Amidst the latest weeping and gnashing of teeth over the ratings at CBC, my boyfriend (who is a mental health worker, lucky me) asked if Hockey Night in Canada is on CBC because it’s the law. With the anticipated defection of HNIC to CTV/TSN in 2008, the question is not as endearingly naïve and incredibly sexy as it seems. After all, the CBC was created in 1936 to “foster a national spirit and interpret national citizenship.” While once a regulatory board, the CBC gave up that gig to what is now the CRTC. So I guess the answer is no, HNIC is not on CBC because it’s the law. But should it be? Is it a part of our national identity, or is it a commodity up for grabs to the highest bidder? There’s a big fat can of worms for you.
My brother who’s a lifer at StatsCan (with one brief foray into the giddy environs of RevCan) rails against the CBC and its one billion dollar annual budget. He laments what he perceives as a colossal waste of the tax payers dollars and how the money could be better spent on social programs .Ah, the poor sap. His brain has been addled by numbers. But with each passing year, I find it more difficult to defend the CBC around Christmas dinner. The CBC is the glue that holds this country together. Pass the gravy. How much longer can I do this?
Maybe what holds this country together is us griping about the CBC. The idea of protecting our national airwaves is nothing new. The advent of broadcasting saw politicians and intellectuals of the day advocating for a public network. American radio flooded into Canada and, no surprise, many people tuned in. To safeguard our fledging country it was deemed necessary to create an entity to give voice to our nation. That was seventy years ago. Today the Canadian people still prefer American programming. Why? Because it’s very good, for the most part. Does this preference for American products make us any less Canadian? Does anyone care anymore, except our cultural elite, bureaucrats and CBC freelancers like me? My head runneth over…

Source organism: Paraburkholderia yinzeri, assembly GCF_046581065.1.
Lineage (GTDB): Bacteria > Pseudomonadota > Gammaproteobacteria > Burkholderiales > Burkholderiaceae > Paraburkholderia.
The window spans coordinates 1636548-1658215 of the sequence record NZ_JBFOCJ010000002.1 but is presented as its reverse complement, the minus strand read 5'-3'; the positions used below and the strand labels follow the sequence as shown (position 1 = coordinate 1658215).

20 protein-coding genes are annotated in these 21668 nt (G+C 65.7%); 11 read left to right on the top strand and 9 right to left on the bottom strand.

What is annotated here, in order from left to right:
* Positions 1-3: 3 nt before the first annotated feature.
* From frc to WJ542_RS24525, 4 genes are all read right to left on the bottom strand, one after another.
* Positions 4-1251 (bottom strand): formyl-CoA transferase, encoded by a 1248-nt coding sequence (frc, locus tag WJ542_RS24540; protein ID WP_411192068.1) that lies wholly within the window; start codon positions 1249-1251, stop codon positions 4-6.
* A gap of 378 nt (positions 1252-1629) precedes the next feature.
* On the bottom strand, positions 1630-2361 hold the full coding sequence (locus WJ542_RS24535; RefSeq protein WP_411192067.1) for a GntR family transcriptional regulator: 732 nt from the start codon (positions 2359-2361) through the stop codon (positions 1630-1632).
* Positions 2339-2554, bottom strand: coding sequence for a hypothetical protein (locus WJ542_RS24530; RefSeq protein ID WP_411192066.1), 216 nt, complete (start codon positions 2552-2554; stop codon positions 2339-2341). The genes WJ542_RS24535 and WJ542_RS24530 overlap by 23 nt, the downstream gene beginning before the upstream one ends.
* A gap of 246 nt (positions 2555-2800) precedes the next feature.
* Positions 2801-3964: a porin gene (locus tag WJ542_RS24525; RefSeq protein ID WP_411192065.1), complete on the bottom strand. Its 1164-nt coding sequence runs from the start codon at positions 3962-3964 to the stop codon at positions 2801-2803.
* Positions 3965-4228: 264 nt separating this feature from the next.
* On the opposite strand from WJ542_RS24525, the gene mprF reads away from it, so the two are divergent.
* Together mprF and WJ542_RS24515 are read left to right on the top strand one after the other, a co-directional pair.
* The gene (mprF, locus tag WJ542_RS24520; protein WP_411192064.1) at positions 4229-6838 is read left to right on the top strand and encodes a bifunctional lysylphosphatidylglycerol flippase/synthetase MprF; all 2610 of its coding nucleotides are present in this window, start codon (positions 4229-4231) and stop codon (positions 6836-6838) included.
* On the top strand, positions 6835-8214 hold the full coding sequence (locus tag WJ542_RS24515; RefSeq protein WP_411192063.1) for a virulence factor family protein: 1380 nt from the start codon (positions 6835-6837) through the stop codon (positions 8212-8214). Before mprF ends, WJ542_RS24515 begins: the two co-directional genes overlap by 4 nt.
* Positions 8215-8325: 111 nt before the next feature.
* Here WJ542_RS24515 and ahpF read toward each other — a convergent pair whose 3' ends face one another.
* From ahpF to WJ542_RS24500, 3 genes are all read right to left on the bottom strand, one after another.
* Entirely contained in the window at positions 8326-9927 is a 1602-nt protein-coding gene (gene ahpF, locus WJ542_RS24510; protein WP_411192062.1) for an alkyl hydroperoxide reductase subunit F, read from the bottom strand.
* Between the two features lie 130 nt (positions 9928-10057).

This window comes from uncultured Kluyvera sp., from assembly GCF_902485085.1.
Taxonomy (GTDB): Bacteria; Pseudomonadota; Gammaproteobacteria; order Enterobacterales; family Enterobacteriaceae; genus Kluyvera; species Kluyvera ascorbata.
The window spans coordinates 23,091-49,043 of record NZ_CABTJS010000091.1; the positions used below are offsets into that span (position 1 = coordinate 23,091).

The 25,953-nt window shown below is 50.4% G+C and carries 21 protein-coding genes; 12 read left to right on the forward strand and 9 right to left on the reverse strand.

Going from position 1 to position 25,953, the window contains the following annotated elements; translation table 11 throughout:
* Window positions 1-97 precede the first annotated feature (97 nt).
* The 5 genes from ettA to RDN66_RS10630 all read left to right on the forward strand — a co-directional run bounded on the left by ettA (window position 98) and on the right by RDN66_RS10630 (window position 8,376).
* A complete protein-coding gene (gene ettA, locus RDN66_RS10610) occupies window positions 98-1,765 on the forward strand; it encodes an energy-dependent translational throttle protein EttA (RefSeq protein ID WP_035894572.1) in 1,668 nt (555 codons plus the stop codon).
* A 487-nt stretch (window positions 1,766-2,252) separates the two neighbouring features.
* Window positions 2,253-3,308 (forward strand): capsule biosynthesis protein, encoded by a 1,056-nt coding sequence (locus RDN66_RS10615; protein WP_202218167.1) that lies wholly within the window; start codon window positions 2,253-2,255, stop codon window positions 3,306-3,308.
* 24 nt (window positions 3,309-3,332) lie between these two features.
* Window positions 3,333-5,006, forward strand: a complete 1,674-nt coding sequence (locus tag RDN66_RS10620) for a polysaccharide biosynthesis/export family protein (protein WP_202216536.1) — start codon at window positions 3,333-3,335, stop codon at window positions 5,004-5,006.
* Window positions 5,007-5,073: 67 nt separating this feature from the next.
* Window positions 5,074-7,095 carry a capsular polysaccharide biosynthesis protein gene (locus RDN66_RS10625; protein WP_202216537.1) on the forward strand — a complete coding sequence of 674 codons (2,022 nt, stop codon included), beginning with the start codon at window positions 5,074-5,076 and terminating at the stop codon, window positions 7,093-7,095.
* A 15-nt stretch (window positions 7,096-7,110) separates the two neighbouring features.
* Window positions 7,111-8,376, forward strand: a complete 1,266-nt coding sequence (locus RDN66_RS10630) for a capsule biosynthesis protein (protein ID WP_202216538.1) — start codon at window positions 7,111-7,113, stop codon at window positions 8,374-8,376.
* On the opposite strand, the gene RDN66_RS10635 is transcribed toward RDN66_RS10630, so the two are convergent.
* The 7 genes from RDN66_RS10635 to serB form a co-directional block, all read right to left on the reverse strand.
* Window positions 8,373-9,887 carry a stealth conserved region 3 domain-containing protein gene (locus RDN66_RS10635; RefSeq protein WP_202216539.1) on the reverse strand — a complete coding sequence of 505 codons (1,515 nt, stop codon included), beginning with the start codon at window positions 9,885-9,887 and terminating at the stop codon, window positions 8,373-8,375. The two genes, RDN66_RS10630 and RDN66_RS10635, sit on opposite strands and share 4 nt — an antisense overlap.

Television shapes our opinion and accompanies us through life. I was a young teenager when the Big Three ruled the airwaves. The CBC was our broadcaster though: Wayne and Shuster made jokes with Canadian references! Hey – we were on the map! Then in the 1980s the TV landscape changed with the introduction of Pay TV. I remember seeing music videos for the first time and having a sinking feeling Wayne and Shuster were uncool. Canadian TV seemed all arms and legs next to the sleek mature production values of American TV. The CBC seemed lame in comparison. But gosh darn it, the CBC had become ingrained. My loyalties were divided.
CBC is constantly trying to find ways to reach the 18-34 demographic. Does the 18-34 demographic care that the CBC broadcast Winston Churchill’s 1941 speech to our Parliament? Does it care about preserving a piece of our national identity? Or does it simply want to text message its cronies about the next kegger while watching Lost and playing Grand Theft Auto or whatever the hell rape and pillage gorefest is the bomb? CBC has to matter to our educators and politicians before it can matter to the kids. Canada is a complex country, home to different nations, according to the Conservatives. How can the CBC be all things to all people? It can’t. But it’s important and relevant to the people who cherish the idea of a united Canada. What’s the point in having a country at all if we don’t appreciate our own national character?
It has been suggested that CBC go the way of PBS, become commercial free and rely on viewer donations for revenue. This is better than extinction, if push comes to shove.
Remember the old CBC promo – CBC and You? It laid the existential dilemma bare. There’s CBC and then there’s You. Is there a CBC and Us? I’ll have to prepare an answer in time for Christmas dinner.